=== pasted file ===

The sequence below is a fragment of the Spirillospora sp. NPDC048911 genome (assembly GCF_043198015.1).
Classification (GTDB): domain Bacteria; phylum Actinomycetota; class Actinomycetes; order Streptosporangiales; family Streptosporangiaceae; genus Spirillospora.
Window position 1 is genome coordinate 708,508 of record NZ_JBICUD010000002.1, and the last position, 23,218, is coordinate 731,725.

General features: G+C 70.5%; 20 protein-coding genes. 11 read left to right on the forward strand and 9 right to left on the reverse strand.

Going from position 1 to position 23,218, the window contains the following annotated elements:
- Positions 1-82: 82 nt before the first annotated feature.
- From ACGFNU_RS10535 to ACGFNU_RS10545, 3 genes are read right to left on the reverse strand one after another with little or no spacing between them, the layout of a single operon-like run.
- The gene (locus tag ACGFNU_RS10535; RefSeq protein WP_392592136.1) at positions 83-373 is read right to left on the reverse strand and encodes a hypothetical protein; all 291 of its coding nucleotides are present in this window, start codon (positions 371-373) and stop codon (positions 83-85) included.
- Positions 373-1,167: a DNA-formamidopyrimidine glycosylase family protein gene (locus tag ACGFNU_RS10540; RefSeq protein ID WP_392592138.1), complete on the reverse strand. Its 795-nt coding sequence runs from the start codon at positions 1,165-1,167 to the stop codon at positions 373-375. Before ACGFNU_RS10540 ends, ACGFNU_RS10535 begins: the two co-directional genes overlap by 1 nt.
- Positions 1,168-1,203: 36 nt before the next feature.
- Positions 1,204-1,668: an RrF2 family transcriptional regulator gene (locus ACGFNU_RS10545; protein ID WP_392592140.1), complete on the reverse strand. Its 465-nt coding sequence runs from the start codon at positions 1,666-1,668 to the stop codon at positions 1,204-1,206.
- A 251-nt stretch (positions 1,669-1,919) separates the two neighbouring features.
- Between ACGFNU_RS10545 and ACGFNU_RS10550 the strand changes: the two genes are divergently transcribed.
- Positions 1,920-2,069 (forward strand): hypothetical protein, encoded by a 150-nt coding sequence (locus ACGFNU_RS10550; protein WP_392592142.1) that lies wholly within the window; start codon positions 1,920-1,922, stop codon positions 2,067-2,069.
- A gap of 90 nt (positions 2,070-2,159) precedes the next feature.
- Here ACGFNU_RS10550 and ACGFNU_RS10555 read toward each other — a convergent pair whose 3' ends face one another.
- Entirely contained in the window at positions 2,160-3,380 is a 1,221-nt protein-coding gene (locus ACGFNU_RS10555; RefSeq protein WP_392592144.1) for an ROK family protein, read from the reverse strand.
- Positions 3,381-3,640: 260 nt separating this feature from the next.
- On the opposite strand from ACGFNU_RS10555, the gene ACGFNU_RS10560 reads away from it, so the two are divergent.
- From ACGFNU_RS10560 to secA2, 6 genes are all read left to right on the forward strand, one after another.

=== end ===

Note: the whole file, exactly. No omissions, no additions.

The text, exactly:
The sequence below is a fragment of the Spirillospora sp. NPDC048911 genome (assembly GCF_043198015.1).
Classification (GTDB): domain Bacteria; phylum Actinomycetota; class Actinomycetes; order Streptosporangiales; family Streptosporangiaceae; genus Spirillospora.
Window position 1 is genome coordinate 708,508 of record NZ_JBICUD010000002.1, and the last position, 23,218, is coordinate 731,725.

General features: G+C 70.5%; 20 protein-coding genes. 11 read left to right on the forward strand and 9 right to left on the reverse strand.

Going from position 1 to position 23,218, the window contains the following annotated elements:
- Positions 1-82: 82 nt before the first annotated feature.
- From ACGFNU_RS10535 to ACGFNU_RS10545, 3 genes are read right to left on the reverse strand one after another with little or no spacing between them, the layout of a single operon-like run.
- The gene (locus tag ACGFNU_RS10535; RefSeq protein WP_392592136.1) at positions 83-373 is read right to left on the reverse strand and encodes a hypothetical protein; all 291 of its coding nucleotides are present in this window, start codon (positions 371-373) and stop codon (positions 83-85) included.
- Positions 373-1,167: a DNA-formamidopyrimidine glycosylase family protein gene (locus tag ACGFNU_RS10540; RefSeq protein ID WP_392592138.1), complete on the reverse strand. Its 795-nt coding sequence runs from the start codon at positions 1,165-1,167 to the stop codon at positions 373-375. Before ACGFNU_RS10540 ends, ACGFNU_RS10535 begins: the two co-directional genes overlap by 1 nt.
- Positions 1,168-1,203: 36 nt before the next feature.
- Positions 1,204-1,668: an RrF2 family transcriptional regulator gene (locus ACGFNU_RS10545; protein ID WP_392592140.1), complete on the reverse strand. Its 465-nt coding sequence runs from the start codon at positions 1,666-1,668 to the stop codon at positions 1,204-1,206.
- A 251-nt stretch (positions 1,669-1,919) separates the two neighbouring features.
- Between ACGFNU_RS10545 and ACGFNU_RS10550 the strand changes: the two genes are divergently transcribed.
- Positions 1,920-2,069 (forward strand): hypothetical protein, encoded by a 150-nt coding sequence (locus ACGFNU_RS10550; protein WP_392592142.1) that lies wholly within the window; start codon positions 1,920-1,922, stop codon positions 2,067-2,069.
- A gap of 90 nt (positions 2,070-2,159) precedes the next feature.
- Here ACGFNU_RS10550 and ACGFNU_RS10555 read toward each other — a convergent pair whose 3' ends face one another.
- Entirely contained in the window at positions 2,160-3,380 is a 1,221-nt protein-coding gene (locus ACGFNU_RS10555; RefSeq protein WP_392592144.1) for an ROK family protein, read from the reverse strand.
- Positions 3,381-3,640: 260 nt separating this feature from the next.
- On the opposite strand from ACGFNU_RS10555, the gene ACGFNU_RS10560 reads away from it, so the two are divergent.
- From ACGFNU_RS10560 to secA2, 6 genes are all read left to right on the forward strand, one after another.